• Sense of Wonder by Rachel Carson
  • American Chestnut: The Life, Death, and Rebirth of a Perfect Tree by Susan Freinkel
  • Have You Heard the Nesting Bird? by Rita Gray
  • Last Child in the Woods by Richard Louv
  • Unbowed: a Memoir by Wangari Maathai
  • Sophie’s Squash by Pat Zietlow Miller
  • Braiding Sweetgrass: Indigenous Wisdom Scientific Knowledge and the Teachings of Plants by Robin Wall Kimmerer
  • Invention of Nature: Alexander von Humboldt’s New World by Andrea Wulf

One of the PSUBW library staff was at the display to help Pennsylvania residents learn how to find electronic versions of these books through public libraries, including the availability through Penn State University’s library system. The books were donated to the arboretum after the event, which they then put on display in their visitor center and sold in their gift shop.

Figure 1. Tyler Arboretum visitors exploring the display of select books from the 75 Great Nature Reads project. In between the two table displays is a poster listing all of the book titles and authors. At the end of the table in the left of this image is a Penn State librarian reviewing with visitors how to obtain a library card and to access these books online.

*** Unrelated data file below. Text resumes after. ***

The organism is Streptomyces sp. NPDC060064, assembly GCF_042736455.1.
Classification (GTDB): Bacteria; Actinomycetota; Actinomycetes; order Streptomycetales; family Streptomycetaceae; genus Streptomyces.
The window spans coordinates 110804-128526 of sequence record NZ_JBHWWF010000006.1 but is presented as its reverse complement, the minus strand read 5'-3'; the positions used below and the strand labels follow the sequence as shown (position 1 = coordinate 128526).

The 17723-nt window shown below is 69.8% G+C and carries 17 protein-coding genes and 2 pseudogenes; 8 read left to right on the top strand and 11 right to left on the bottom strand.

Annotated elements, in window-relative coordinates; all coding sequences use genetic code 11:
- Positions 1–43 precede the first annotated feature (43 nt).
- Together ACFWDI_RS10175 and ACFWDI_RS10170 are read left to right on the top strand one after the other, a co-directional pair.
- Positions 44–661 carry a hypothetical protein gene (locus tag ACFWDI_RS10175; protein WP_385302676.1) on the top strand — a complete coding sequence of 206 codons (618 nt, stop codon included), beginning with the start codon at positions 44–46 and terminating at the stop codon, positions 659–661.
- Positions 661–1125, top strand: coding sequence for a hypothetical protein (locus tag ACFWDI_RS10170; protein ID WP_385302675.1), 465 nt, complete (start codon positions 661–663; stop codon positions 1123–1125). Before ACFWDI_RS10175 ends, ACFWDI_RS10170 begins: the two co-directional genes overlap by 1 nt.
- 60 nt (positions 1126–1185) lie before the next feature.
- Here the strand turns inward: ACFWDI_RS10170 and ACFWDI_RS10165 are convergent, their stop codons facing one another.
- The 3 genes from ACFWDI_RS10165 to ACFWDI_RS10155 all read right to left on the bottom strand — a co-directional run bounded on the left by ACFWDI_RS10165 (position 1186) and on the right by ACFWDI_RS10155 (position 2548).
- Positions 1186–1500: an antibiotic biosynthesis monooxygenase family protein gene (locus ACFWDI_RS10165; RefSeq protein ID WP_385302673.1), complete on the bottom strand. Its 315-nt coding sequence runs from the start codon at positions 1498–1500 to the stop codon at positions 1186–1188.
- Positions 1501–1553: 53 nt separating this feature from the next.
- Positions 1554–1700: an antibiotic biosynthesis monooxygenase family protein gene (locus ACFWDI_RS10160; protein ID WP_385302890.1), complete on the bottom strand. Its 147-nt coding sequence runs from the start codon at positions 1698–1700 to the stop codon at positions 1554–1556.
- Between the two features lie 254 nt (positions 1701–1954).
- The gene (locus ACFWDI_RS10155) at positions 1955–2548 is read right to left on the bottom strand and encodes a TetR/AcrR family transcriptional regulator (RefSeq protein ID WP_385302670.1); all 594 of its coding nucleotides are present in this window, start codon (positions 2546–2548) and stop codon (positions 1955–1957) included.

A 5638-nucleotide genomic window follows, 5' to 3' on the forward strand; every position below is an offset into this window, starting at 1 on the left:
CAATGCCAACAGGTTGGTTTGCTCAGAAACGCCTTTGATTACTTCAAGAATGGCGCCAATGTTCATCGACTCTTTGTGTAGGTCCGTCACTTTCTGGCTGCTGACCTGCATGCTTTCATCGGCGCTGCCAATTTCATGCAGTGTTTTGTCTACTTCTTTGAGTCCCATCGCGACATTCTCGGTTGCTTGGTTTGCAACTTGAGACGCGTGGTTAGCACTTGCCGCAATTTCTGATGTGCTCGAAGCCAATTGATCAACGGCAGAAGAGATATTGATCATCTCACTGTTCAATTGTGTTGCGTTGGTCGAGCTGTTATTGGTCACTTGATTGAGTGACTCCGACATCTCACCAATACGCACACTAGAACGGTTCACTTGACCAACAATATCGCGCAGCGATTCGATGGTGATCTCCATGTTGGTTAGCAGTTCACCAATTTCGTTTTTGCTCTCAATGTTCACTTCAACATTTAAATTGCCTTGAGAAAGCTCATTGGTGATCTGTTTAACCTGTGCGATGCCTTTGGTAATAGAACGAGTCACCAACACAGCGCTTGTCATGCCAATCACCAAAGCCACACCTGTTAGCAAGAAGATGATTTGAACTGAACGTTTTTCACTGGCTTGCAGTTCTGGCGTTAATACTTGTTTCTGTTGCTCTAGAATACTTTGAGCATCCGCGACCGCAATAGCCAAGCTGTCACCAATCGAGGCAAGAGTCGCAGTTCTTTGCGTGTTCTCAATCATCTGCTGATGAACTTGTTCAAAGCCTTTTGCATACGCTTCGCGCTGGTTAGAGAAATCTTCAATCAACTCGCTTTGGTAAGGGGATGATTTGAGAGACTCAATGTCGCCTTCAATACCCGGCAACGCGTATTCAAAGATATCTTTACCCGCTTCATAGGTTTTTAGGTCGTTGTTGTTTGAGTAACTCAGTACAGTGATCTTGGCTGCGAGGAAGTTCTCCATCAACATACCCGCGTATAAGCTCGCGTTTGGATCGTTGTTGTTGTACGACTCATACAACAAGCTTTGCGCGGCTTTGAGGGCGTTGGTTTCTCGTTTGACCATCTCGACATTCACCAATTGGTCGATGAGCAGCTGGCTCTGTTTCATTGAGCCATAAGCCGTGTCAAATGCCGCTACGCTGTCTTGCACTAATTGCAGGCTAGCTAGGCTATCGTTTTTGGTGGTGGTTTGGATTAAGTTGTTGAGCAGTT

To further encourage the themes of nature and literacy, we had a station for kids to color nature-themed bookmarks and a booklet with blank pages for kids to write or draw their own story. Another station at our 75 Great Nature Reads celebration was a storytime area, where one of the PSUBW librarians had the children sitting on old carpet squares on the floor in a semi-circle reading nature stories intended for young audiences. By engaging with young children through adults, our two organizations made progress in advancing SDG #4 with an inclusive activity that promoted a learning opportunity for all, and SDG #17 for facilitating both our campus and the Arboretum to be stronger together in implementing an event to advance the SDGs.